Earl Rubenstein and Stanley Zimmerman had more in common than a 40-year friendship and their love of classic cars. They disliked the “look but don’t touch” attitude many classic car owners displayed at shows and on driving tours.
“Wouldn’t it be nice if people could get close to the cars?” they wondered.
But Rubenstein and Zimmerman did more than just ponder that question. They started their own car museum, the Automobile Driving Museum, which lives up to its name every Sunday by offering museum visitors rides in several of the cars from the museum’s collection.
The museum is open Tuesday through Sunday, from 10 a.m. until 7 p.m., and visitors on days other Sunday may not be invited to go for a ride, but they do get to see the cars up close and at least one of the cars is always positioned so those visitors can climb inside, feel what it’s like, and take some photos of themselves at the wheel.
The day ClassicCars.com visited, a Saturday afternoon, the climb-aboard car was a 1917 Overland 5-passenger tourer, with the top down for easier entrance and exit.
The museum was relatively quiet that afternoon, but it had been busy that morning with dozens of Cub Scouts staging their annual Pinewood Derby races in what the museum calls its Packard Ballroom, which is available for various group events.
“We’re the best-kept secret in El Segundo,” Rubenstein laughs as he talks about the museum, which annually attracts around 11,000 visitors.
The American Driving Museum is located in a former brake riveting plant just south of the runways at LAX, Los Angeles’ international airport.
When Rubenstein and Zimmerman founded the museum in 2000, it was located in West Los Angeles, where they had only 9,500-square-feet of space. They left there in 2005 and began renovations at the new location, which opened in early 2006 opened with nearly 30,000 square feet to show and store their cars.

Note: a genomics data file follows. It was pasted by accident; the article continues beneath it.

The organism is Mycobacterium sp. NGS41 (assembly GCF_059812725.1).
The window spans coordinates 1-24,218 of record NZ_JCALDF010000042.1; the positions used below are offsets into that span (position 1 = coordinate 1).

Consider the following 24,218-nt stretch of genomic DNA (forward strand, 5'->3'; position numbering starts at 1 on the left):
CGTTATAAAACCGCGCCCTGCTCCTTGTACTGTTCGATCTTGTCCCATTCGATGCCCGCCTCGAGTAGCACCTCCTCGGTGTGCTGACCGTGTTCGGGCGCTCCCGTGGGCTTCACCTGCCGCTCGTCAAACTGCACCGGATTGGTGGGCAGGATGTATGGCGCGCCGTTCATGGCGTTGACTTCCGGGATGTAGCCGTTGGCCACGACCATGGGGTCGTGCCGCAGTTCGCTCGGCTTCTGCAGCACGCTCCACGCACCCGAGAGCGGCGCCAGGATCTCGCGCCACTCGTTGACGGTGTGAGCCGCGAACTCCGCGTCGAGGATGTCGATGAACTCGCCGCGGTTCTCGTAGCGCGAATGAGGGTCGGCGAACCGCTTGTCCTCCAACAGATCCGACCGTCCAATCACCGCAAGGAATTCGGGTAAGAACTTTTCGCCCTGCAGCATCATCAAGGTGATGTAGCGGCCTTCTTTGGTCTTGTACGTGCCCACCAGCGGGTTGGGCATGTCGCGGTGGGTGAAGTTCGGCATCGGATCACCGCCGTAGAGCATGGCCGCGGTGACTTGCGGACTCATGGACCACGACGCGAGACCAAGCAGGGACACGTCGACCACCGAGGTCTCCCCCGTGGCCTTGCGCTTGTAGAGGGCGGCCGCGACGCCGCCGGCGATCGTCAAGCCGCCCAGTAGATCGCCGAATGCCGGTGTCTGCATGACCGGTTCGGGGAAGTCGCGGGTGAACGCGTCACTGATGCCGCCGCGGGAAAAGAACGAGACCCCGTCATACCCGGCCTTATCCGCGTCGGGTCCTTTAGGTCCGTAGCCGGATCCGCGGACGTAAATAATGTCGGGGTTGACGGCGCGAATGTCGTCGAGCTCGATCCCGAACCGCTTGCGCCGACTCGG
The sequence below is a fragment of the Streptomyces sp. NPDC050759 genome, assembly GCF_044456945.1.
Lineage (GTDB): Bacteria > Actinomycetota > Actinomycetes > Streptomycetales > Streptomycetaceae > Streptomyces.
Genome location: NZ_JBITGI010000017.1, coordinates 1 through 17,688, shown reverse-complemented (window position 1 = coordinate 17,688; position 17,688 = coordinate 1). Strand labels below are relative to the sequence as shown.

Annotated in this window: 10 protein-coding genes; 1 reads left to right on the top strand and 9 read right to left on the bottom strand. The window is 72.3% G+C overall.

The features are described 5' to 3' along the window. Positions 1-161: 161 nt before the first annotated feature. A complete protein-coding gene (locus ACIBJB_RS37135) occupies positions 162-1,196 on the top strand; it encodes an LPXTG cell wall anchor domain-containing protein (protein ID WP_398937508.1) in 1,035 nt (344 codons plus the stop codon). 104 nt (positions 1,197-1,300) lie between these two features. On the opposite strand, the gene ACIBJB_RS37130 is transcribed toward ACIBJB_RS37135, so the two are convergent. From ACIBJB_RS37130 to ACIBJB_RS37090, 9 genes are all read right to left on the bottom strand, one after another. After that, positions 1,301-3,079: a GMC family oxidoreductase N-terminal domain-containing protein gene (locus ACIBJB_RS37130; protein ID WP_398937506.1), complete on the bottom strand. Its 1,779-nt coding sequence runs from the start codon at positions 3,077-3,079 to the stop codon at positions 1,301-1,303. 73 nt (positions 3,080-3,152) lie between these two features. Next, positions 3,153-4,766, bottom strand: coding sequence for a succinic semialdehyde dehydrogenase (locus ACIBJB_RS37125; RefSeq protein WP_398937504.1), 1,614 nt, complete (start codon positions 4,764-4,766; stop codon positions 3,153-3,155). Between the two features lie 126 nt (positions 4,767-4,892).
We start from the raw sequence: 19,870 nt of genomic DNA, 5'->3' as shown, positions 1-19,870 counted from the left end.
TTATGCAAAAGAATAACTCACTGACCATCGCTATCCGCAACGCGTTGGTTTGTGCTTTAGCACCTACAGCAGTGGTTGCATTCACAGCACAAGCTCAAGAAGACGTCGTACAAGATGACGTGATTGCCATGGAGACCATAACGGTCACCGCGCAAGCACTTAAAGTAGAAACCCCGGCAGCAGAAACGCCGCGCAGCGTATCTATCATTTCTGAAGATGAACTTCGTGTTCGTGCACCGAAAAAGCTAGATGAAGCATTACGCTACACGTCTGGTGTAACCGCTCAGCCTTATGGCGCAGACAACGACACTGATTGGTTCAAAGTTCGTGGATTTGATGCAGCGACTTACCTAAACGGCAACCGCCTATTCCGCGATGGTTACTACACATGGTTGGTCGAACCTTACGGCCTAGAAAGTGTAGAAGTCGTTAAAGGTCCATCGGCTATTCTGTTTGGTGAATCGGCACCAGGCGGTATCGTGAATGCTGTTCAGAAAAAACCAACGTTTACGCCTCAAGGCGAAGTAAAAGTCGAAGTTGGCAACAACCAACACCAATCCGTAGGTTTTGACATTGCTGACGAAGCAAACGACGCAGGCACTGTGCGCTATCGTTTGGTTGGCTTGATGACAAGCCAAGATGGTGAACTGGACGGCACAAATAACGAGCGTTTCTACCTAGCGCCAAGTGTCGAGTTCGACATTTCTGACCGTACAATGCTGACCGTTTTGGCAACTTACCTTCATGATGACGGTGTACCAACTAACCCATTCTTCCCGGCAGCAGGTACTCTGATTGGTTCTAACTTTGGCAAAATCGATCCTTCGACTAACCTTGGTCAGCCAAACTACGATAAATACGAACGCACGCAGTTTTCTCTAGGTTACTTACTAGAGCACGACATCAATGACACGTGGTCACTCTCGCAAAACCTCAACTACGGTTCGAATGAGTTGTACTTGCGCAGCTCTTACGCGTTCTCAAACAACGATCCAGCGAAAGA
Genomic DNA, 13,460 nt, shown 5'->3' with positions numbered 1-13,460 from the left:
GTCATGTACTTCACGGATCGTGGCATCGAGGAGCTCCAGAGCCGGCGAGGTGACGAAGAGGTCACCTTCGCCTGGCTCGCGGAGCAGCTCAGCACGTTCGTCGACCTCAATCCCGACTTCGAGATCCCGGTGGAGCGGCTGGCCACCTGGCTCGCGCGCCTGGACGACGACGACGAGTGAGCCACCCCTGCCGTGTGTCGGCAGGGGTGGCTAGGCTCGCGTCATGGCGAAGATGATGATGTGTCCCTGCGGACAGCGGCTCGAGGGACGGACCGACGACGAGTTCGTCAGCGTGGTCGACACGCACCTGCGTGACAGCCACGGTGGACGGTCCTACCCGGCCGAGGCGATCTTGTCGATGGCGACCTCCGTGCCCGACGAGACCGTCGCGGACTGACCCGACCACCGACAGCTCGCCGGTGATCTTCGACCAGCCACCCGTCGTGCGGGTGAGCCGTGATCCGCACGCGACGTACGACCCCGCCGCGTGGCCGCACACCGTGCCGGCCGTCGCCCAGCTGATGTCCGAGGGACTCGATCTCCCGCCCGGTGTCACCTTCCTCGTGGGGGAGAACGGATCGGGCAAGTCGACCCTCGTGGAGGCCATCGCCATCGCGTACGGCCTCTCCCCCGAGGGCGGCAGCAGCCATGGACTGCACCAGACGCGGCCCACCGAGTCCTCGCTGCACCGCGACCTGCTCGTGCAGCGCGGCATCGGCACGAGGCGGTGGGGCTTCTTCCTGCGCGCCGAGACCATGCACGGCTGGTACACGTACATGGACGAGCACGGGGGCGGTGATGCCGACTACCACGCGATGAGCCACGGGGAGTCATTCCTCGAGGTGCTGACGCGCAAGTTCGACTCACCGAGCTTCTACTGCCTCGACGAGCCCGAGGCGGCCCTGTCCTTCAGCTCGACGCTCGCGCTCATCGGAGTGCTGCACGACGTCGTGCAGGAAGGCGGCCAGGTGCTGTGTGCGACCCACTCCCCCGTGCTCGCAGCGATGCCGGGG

“All cars are operational,” Rubenstein noted.
There are 70 on the floor at any given time, and a several dozen more dozen in storage.
The cars are displayed in chronological order, Rubenstein said, so visitors can see the evolution of the automobile. Each car on display is accompanied by a specs and information sheet and very knowledgable docents are on hand to answer any questions and to share the cars’ stories.
There also are snack and gift shops and a reference library that is open to visitors. The museum has its own research librarian and extensive files of automotive pamphlets, magazines and books.
While only a strand of rope — old parking meters are used as stanchions to hold the rope — separates visitors from most of the cars, a handful of very special vehicles are kept behind a wall of glass in a display that reproduces an elegant 1930s auto dealership.
When we visited, the room contained a 1937 Pierce-Arrow Town Car, Franklin D. Roosevelt’s Brewster-bodied 1932 Plymouth Town Car, a 1935 Chrysler Airflow, the 1955 Packard Caribbean convertible that Howard Hughes gave to Jean Peters, a 1930 Stutz Monte Carlo sedan with Weymann fabric bodywork (one of only three such cars produced), a one-off 1935 Packard convertible touring car designed and built by Pinin Farina, and a 1956 Chrysler Imperial Parade Car that’s on loan from the Petersen Museum.
Speaking of parades, cars from the California Driving Museum often are seen in the cruising up Colorado Boulevard in the annual Rose Bowl Parade.
The museum also does special educational seminars with speakers. It has focused on vehicles designed by Darrin and by Dietrick, and this year had Gordon Wangers do a program on the Pontiac GTO and Peter Brock speaking on the Chevrolet Corvette.